More than a pun on the explosive growth of sequencing data, BLAST makes annotation and comparisons of similar sequences much easier. Created by a group at the U.S. National Center for Biotechnology Information in 1991, the Basic Local Alignment Search Tool is arguably the most heavily used tool for sequence analysis (that’s available for free, anyway).
BLAST is a powerful and popular tool because it can find similarities between experimental and reference sequences (or a whole series of sequences) very quickly and accurately. There are several different types of BLAST algorithms, accessing databases for help with identifying genomes (RNA and DNA nucleotide sequences), proteins, and targeted genomic sections like SNPs or specifically targeted regions.
The BLAST databases of sequences has been added to over the years (every query a scientist makes is stored in the database, creating an ever-growing reference). This growth has only added to the accuracy and helpfulness of this database. At the same time, NCBI has added computer power, and is now experimenting with Amazon Web Services to operate BLAST “in the cloud.”
What do you need to do to use BLAST?
Naturally, you’ll first need a computer and a sequence of something.
Going to the NCBI/BLAST website, you’ll see a number of options. Choose a species to search, or you can compare your sample against all the species in the database.
You’ll need to decide on a BLAST program:
To search nucleotides against nucleotides, select “blastn” or “megaBLAST” (this second category is considered the fastest).
To search proteins against proteins, select “blastp”
“Blastx” will search a protein database using your translated nucleotide query.
“tBlastn” will do the opposite of blastx, searching a translated nucleotide database with your protein query.
And “tBlastx” searches translated nucleotide databases with your translated nucleotide query.
There are a lot of specialized searches you can perform, too, including making primers, finding conserved domains only, looking at immunoglobulin sequences and structures, and search for possible vector contamination.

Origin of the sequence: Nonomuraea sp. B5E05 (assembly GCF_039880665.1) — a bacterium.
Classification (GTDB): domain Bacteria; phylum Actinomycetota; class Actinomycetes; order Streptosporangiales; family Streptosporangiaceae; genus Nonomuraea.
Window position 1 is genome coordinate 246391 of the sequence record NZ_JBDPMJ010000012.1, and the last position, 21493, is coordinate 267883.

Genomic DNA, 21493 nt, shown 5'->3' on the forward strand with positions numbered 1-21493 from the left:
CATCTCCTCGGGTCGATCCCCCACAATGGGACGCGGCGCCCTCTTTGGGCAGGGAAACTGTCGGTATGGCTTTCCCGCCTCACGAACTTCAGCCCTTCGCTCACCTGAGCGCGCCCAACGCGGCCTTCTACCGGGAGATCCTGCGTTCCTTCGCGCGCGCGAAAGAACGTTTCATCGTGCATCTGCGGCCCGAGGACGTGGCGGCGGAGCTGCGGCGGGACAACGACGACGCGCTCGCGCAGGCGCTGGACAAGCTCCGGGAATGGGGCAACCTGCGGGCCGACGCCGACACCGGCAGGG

Once you’ve decided which BLAST program to use, it’s very easy and web-based; just copy and paste your sequence into the right area, and fill out a few other areas per the instructions (each program is a little different, but easy to follow).
A wealth of BLAST resources
The NCBI provides so much material to get you started, it’s almost overwhelming.
Tutorials, web-based instructions, videos, step-by-step programs can be found nearly anywhere on the BLAST site. One slightly annoying aspect of the NCBI BLAST pages, however, is the number of online courses that have been discontinued, but remain on the web sites. These same sites also contain new courses, but couldn’t an organization with a reputation for computerized prowess know how to take down a retired page?
Behind the scenes of BLAST
The NCBI estimates that about 200,000 “queries” (that’s your submission of a sequence) are made every week. However, depending on how many sequences you enter and how long those sequences are, you can get results back in a few minutes, possibly a handful of seconds.
BLAST works by detecting local alignments between sequences that work the best. The BLAST computers start with a small set of three letters, which they call the “query word.” These letters will represent three amino acids or nucleotides, in a specific order (for example, the nucleotides ATC, in that order). The BLAST search then looks for the number of times (and places along the sequence) in which this three-letter “word” appears. It will also look for closely related “words” in which one letter is different. Then, each query is scored to determine which database is “in the neighborhood” of your sample.
What results do you get?
When your BLAST search is finished, you’ll get a computerized “picture” of your results. Your “query” sequence will appear first. Below your query sequence, you’ll see a number of shorter lines, representing the reference sequences that were the most comparable to your query sequence. You’ll also get a percentage similarity estimate. Moving your mouse over the lines will show the identity of each “hit”. You’ll then be able to identify (one hopes) the species, gene or type of protein you’ve submitted for comparison.
What’s not to like?
BLAST does have a few shortcomings. Because the algorithms are making estimates of the best possible alignments, you may have errors pop up due to rare SNPs or an INDEL. There is a SNP BLAST search, however. In addition, if your query word “neighborhood” search includes too many three word combinations, you’ll end up with sequences that really aren’t as similar as you hoped.
However, NCBI is working on BLAST constantly, and it gets stronger with the number of scientists making queries.
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